There are many people who prefer the old ways over the current with George Bush Sr. wanting life to be ‘more like the Waltons and less like the Simpsons’ and if we look to the past with the tv show ‘The F.B.I.’ staring Efrem Zimbalist Jr. we see that the F.B.I. were the ‘good guys’ (the 60s were sexist and racist on tv) and nobody doubted their character or actions.

Now we see a President describing the past F.B.I. Director, James Comey, as a slime ball and saying that he lied under Oath. Although the world of TV often includes fictional components - including the 1998 WrestleMania hosted by Donald Trump - nearly all people in the real world see the F.B.I. and its leadership as honest and unbiased. There have been mistakes and corrupt people but rarely in the leadership.

We still need to believe in the F.B.I. and the people who protect us.


Social media is uncharted territory that has the potential for great good and great evil

Apr 18, 2018 — Guest Column

Social media is a product of our generation, it is uncharted territory that has the potential for great good and great evil. Sorting out the different pitfalls and fixing them will be tiresome and difficult. Facebook CEO Mark Zuckerberg was in the Senate warm, not hot, seat this week as he was questioned mainly about protection of privacy and bias within the company.  One of the problems for users is the lack of competitive options. The other is that we are mostly old dogs for whom even this one new application came hard.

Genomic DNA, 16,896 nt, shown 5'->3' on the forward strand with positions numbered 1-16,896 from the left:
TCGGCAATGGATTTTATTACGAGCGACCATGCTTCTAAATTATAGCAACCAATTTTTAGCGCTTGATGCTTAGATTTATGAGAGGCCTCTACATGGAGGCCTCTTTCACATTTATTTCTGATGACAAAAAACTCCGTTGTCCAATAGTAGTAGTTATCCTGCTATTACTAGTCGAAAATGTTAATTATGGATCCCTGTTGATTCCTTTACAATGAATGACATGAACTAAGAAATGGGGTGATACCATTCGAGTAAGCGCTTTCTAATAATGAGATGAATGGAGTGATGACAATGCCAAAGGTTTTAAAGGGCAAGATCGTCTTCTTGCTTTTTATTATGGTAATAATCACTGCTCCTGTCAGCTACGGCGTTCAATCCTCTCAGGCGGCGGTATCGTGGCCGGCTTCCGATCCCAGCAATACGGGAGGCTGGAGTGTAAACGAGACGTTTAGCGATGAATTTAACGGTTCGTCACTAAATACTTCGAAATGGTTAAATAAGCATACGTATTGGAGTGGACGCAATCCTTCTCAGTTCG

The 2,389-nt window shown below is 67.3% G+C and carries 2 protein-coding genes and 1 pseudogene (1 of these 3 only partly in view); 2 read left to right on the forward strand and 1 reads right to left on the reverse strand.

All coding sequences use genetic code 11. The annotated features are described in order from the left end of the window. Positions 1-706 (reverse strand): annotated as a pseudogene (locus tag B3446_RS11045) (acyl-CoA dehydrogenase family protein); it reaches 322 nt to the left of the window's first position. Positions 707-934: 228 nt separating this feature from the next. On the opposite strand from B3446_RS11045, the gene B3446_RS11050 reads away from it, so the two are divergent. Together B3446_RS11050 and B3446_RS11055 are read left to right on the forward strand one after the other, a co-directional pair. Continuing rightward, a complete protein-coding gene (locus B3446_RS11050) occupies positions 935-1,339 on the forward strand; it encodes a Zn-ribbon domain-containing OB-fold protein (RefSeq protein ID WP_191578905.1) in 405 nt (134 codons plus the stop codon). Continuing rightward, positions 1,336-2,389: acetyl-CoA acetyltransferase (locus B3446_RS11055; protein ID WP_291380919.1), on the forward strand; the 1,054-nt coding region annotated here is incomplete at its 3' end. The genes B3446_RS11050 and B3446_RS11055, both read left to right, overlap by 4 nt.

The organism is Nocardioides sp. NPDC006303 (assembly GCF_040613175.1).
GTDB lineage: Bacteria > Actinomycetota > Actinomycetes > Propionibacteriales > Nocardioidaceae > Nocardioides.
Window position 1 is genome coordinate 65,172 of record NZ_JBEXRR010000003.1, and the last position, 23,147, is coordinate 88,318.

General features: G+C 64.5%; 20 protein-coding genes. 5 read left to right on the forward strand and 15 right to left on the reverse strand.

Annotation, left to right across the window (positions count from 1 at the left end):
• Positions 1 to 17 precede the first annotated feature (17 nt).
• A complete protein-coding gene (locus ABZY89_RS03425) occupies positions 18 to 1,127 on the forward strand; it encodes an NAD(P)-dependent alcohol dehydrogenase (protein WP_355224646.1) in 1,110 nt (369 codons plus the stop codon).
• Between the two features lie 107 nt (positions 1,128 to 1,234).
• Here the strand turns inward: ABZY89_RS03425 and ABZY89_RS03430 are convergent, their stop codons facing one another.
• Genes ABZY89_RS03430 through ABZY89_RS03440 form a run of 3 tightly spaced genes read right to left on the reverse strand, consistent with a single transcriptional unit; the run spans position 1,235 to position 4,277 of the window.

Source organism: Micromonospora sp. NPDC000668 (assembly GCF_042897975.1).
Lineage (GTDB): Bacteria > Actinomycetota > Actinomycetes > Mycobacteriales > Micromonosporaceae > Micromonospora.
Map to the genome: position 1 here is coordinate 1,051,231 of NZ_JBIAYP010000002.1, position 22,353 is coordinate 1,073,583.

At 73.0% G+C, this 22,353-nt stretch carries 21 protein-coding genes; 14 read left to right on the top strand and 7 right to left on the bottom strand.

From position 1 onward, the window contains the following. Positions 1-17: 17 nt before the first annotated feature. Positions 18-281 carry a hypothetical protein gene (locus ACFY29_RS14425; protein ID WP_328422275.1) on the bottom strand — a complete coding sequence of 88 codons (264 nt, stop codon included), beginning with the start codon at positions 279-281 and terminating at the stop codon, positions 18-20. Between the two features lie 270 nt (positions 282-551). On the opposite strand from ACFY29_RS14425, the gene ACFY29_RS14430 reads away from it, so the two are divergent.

Still, users hold the power, if we are concerned about how we are treated by Facebook we can close our accounts. We also can check information and shine a light on stuff that is untrue. We are able to use Facebook for free because, like radio,  there are advertisers. Someone has to pay the bills. I do like the idea of having the same disclosures for political ads that we see and hear on radio, TV, and print material. I think voters need to know who is paying the tab.

And I for one, do not like the ad by Senator Bill Nelson regarding Facebook. It is just the sort of thing that causes division and strife and prevents honest conversations, solutions and compromises to happen.


Is there still a need for this job?